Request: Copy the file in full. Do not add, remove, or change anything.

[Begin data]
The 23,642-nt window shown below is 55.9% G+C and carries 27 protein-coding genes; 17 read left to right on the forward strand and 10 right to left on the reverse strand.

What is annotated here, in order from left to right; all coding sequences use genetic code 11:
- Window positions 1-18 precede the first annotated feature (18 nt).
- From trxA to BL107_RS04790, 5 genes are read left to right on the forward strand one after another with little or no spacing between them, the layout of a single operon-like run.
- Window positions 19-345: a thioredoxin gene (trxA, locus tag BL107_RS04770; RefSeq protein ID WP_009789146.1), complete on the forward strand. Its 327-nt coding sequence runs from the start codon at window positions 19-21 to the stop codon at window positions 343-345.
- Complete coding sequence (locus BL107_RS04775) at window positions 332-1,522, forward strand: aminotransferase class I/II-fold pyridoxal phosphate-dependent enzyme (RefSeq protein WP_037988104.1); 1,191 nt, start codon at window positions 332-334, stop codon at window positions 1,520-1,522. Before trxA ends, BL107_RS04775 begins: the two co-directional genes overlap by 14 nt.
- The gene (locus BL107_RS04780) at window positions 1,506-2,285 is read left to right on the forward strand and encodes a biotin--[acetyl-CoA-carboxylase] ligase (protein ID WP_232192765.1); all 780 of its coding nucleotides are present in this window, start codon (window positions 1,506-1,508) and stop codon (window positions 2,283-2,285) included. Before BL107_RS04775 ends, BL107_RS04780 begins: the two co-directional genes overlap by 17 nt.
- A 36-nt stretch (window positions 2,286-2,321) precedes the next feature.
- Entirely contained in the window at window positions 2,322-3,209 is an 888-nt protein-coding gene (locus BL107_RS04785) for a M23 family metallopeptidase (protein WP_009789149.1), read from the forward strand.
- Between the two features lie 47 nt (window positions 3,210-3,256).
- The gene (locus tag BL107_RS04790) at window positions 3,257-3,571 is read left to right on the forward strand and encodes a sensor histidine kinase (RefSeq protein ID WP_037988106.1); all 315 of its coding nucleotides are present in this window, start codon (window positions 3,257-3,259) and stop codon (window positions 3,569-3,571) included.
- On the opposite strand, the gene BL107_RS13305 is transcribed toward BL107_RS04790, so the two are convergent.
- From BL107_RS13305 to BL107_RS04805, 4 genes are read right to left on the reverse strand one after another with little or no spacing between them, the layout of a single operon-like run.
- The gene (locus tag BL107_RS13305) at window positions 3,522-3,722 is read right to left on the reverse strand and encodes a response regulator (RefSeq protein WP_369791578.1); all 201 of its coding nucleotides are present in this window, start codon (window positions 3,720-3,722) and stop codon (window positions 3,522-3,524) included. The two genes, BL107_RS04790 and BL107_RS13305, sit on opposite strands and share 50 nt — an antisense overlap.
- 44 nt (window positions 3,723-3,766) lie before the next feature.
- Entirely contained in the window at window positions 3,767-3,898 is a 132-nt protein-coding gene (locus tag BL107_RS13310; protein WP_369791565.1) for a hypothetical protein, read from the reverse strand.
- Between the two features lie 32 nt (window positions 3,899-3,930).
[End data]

The 23,642-nt window shown below is 55.9% G+C and carries 27 protein-coding genes; 17 read left to right on the forward strand and 10 right to left on the reverse strand.

What is annotated here, in order from left to right; all coding sequences use genetic code 11:
- Window positions 1-18 precede the first annotated feature (18 nt).
- From trxA to BL107_RS04790, 5 genes are read left to right on the forward strand one after another with little or no spacing between them, the layout of a single operon-like run.
- Window positions 19-345: a thioredoxin gene (trxA, locus tag BL107_RS04770; RefSeq protein ID WP_009789146.1), complete on the forward strand. Its 327-nt coding sequence runs from the start codon at window positions 19-21 to the stop codon at window positions 343-345.
- Complete coding sequence (locus BL107_RS04775) at window positions 332-1,522, forward strand: aminotransferase class I/II-fold pyridoxal phosphate-dependent enzyme (RefSeq protein WP_037988104.1); 1,191 nt, start codon at window positions 332-334, stop codon at window positions 1,520-1,522. Before trxA ends, BL107_RS04775 begins: the two co-directional genes overlap by 14 nt.
- The gene (locus BL107_RS04780) at window positions 1,506-2,285 is read left to right on the forward strand and encodes a biotin--[acetyl-CoA-carboxylase] ligase (protein ID WP_232192765.1); all 780 of its coding nucleotides are present in this window, start codon (window positions 1,506-1,508) and stop codon (window positions 2,283-2,285) included. Before BL107_RS04775 ends, BL107_RS04780 begins: the two co-directional genes overlap by 17 nt.
- A 36-nt stretch (window positions 2,286-2,321) precedes the next feature.
- Entirely contained in the window at window positions 2,322-3,209 is an 888-nt protein-coding gene (locus BL107_RS04785) for a M23 family metallopeptidase (protein WP_009789149.1), read from the forward strand.
- Between the two features lie 47 nt (window positions 3,210-3,256).
- The gene (locus tag BL107_RS04790) at window positions 3,257-3,571 is read left to right on the forward strand and encodes a sensor histidine kinase (RefSeq protein ID WP_037988106.1); all 315 of its coding nucleotides are present in this window, start codon (window positions 3,257-3,259) and stop codon (window positions 3,569-3,571) included.
- On the opposite strand, the gene BL107_RS13305 is transcribed toward BL107_RS04790, so the two are convergent.
- From BL107_RS13305 to BL107_RS04805, 4 genes are read right to left on the reverse strand one after another with little or no spacing between them, the layout of a single operon-like run.
- The gene (locus tag BL107_RS13305) at window positions 3,522-3,722 is read right to left on the reverse strand and encodes a response regulator (RefSeq protein WP_369791578.1); all 201 of its coding nucleotides are present in this window, start codon (window positions 3,720-3,722) and stop codon (window positions 3,522-3,524) included. The two genes, BL107_RS04790 and BL107_RS13305, sit on opposite strands and share 50 nt — an antisense overlap.
- 44 nt (window positions 3,723-3,766) lie before the next feature.
- Entirely contained in the window at window positions 3,767-3,898 is a 132-nt protein-coding gene (locus tag BL107_RS13310; protein WP_369791565.1) for a hypothetical protein, read from the reverse strand.
- Between the two features lie 32 nt (window positions 3,899-3,930).